Wyszyński was a charismatic pastor and distinguished statesman, a staunch defender of the Church and the Polish nation, and therefore called the "Primate of the Millennium." He led us through the tragic years of Communism, playing the role of a true interrex, the man of Providence for Poland. He had had to deal personally with Soviet Communism as early as during the war with Soviet Russia in 1920. Fortunately, the "Miracle on the Vistula," or the victory of the Poles at the Battle of Warsaw, saved Europe from the Bolsheviks for the next twenty years. Wyszyński saw the spiritual dimension of the clash that pitted Christianity against Bolshevism, in which Poland was on the front line, again in the role of antemurale Christianitatis.

The Pope also condemned communism....
Yes, he did. Monsignor Wyszyński welcomed with joy the encyclical Divini Redemptoris published in 1937 by Pius XI. In an article he emphasised: "Its central message is that Communism cannot be reconciled with Catholicism. (…). Since the threat of Communism looms over everyone and insinuates itself into all aspects of life, Communism must be fought by uniting all the forces of society."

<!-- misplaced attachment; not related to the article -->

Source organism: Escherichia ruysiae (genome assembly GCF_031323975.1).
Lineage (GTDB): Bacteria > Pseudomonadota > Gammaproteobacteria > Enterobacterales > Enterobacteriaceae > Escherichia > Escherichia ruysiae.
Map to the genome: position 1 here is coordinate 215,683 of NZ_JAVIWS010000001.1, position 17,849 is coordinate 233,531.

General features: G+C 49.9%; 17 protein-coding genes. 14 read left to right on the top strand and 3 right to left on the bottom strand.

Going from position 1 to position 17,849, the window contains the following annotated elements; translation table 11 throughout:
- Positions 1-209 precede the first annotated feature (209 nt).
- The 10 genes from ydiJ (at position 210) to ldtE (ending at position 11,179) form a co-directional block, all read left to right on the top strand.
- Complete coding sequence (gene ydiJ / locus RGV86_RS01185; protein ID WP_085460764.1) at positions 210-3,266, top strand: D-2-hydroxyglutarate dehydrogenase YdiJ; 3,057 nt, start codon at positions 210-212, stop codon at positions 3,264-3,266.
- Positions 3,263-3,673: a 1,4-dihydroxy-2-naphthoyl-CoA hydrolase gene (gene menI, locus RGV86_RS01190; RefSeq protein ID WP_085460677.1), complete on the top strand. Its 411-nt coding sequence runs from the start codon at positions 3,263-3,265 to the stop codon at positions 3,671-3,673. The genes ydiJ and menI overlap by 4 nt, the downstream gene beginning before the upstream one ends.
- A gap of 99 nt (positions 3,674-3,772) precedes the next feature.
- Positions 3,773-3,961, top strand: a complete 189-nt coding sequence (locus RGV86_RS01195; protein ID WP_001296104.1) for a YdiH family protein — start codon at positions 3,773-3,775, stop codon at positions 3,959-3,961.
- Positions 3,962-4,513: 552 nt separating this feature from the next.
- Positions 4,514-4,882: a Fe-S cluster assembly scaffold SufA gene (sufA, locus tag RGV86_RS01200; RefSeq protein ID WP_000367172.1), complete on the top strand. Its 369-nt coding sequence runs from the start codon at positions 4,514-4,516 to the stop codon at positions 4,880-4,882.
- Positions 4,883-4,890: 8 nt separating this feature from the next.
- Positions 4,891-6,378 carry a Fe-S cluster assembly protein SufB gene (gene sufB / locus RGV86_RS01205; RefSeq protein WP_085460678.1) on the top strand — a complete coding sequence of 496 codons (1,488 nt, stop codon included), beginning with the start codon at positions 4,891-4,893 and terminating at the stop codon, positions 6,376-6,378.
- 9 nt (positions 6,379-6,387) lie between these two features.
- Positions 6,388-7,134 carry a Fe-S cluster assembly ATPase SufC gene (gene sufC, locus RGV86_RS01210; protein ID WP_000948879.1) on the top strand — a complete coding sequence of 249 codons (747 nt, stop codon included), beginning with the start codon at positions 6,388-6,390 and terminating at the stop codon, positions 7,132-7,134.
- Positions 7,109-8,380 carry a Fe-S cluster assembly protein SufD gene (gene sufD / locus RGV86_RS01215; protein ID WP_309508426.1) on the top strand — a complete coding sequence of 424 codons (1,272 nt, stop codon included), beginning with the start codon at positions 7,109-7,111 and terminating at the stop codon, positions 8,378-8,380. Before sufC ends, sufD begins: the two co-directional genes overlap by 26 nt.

From 1939 to 1945 Poland was occupied by the Nazis. But at the end of the war the country did not regain its independence because it became part of the Soviet bloc. What was the fate of the Church and of Monsignor Wyszyński under the Communist regime?
First of all, already in 1945 the Polish Communists unilaterally abolished the Concordat. The regime’s propaganda machine sought to attack Pius XII incessantly. Bishop of Lublin as of 1946, Wyszyński also spoke out in open defence of the Pope. He acted in a prudent and pragmatic fashion, and, whenever possible, sought to ease tensions. In 1948 Pius XII wanted him to become Metropolitan Archbishop of Gniezno and Warsaw, that is, Primate of Poland. At that time, the Church throughout Eastern Europe was in a tragic situation, with thousands of clergy imprisoned and interned in labor camps. The most rebellious ones were tortured or killed secretly in the wake of sham trials.

How did Wyszyński act in that very difficult situation?
The Primate sought a possible modus vivendi with the Communist government with the aim of making sure the Church would survive, saving the clergy and the faithful, and preparing them for confrontation with the totalitarian regime in the future. For this reason, in April 1950, Bishop Wyszyński signed an agreement with the Communist government.

What did this agreement stipulate?